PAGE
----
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This is the place where Brummies used to chat about Birmingham old and new along with anything else that interests us. We have Quizzes, Pizzas, Local History, News, Politics, Wedding Cake, Plum Pudding, Champagne, Easter Eggs and, above all, Respect for our fellow members.
Don't rub too hard Lyn you may get a Genie appear....anyway if you do I hope you get all that you wish for....you may get Volty appear, in that case I hope you get all that you pay for.
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EPNS wasn't invented until 1840 (by a Birmingham firm Elkingtons) so it could be any year after that.
Be careful how you clean it, don't use metal polish, dust with a stiff brush first, then polish lightly with a cloth and a small amount of linseed oil and talcum powder, finishing with a dry soft cloth.
thanks john..ive been advised to take it to a jobbing polisher in the jeweller quarter...should not cost me much more than a fiver so i guess if you add up the cost of buying the polishing stuff and a lot of hard work coupled with the fact that i may not do it right it would be well worth doing that...so i think i will take that advise...
Lyn, Also watch you don't damage the heat insulators on the lid and where the handle connects to the body, probably made of plastic, but could be ivory, or some type of bone.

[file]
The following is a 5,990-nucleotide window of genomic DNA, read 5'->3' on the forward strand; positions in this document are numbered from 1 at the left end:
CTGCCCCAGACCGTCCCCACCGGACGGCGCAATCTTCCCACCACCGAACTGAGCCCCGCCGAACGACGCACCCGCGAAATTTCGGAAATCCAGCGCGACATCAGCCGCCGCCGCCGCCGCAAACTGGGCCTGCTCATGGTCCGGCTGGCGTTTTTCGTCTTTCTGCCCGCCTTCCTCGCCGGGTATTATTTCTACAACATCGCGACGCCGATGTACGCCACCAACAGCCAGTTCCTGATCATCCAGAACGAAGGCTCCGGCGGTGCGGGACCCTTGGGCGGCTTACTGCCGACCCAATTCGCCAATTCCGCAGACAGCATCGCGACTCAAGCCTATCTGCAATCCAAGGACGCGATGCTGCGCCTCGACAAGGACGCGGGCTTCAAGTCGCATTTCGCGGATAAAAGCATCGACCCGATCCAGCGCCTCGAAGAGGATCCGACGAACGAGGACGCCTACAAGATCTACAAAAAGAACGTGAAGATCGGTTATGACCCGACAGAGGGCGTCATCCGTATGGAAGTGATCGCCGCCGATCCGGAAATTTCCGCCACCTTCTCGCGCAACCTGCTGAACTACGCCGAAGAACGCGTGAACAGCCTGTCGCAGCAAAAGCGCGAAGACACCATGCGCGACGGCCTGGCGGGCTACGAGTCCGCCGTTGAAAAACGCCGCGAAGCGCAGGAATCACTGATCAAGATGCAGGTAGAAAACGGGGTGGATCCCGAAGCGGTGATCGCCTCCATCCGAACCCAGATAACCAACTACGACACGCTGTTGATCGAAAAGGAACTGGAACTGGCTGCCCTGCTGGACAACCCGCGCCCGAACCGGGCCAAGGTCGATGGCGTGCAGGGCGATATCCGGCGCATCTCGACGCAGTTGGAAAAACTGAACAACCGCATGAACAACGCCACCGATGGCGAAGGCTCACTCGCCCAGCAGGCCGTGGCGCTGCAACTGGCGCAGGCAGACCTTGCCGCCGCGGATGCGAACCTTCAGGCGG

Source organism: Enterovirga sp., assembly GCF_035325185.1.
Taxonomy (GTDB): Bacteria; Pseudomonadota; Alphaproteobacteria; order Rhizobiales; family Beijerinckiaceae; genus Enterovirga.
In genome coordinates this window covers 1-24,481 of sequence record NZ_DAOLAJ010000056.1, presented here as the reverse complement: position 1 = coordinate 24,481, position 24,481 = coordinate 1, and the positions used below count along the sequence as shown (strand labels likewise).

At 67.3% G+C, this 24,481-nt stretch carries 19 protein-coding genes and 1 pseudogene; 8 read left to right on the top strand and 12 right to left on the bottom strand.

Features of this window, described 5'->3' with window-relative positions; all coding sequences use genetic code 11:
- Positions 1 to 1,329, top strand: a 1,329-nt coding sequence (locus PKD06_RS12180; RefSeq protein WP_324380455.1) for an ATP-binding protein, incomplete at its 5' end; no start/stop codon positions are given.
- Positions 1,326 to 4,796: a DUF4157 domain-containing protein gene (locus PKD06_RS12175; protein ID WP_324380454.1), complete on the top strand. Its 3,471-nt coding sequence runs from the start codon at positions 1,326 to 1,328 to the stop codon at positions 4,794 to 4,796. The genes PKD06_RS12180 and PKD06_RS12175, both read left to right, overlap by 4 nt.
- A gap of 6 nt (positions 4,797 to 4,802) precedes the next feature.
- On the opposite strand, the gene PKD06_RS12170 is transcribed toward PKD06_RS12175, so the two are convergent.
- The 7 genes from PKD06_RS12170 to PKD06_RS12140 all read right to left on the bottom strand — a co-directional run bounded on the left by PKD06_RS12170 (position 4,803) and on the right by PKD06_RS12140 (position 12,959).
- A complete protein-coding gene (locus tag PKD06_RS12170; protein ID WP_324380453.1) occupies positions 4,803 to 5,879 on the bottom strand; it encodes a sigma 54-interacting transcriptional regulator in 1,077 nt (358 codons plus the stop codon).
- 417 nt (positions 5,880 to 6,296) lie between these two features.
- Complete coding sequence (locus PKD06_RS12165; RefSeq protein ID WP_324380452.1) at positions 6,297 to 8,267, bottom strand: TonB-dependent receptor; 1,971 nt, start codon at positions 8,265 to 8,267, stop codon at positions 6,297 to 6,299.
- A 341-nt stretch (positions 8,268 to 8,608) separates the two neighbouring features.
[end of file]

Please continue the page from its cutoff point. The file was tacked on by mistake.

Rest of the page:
I would advise taking the top of the lid off by unscrewing the wing nut inside and cleaning the bone (plastic) with warm water and mild detergent, and a small brush (tooth).
Also you could try white toothpaste or lemon juice and a bit of salt.
On reading a little more about the subject, I read that Henry Wilkinson obtained his license for electo plating in 1843 so he must have been among the first to carry out this trade in the modern electro plating process.
So this could narrow the date down a little more. What you really need for it to be worth something is for it to be "Sheffield Plate" and be made by the older process. But if Henry Wilkinson wasn't in business until 1840 that is hardly likely.
Make Love, Not War
thanks john for the advise and phil for all the info...such a lot for one small pot...i must confess that after i bought it i was convinced it had some silver in in and so i used some of me sons special paste he uses for cleaning his bike...after giving it a clean up some other markings appeared which have obviously been stratched on...if you look to the right you can just see them..i wonder if anyone can make out what they are..seems to be the letter W AND K and maybe a Y...its so difficult to tell...
It may have been the name of the original owners scratched on the base for security. I must caution you against any further cleaning yourself using domestic cleaning agents. As you can see from your first attempts you have gotten down to the base metal. This is because the original plating with silver would have been very thin.
Make Love, Not War
SB. FYI I stopped appearing from teapots many years ago.
Anyone informed that the universe is expanding and contracting in pulsations of eighty billion years has a right to ask, “What’s in it for me?”
Peter De Vries (b. 1910)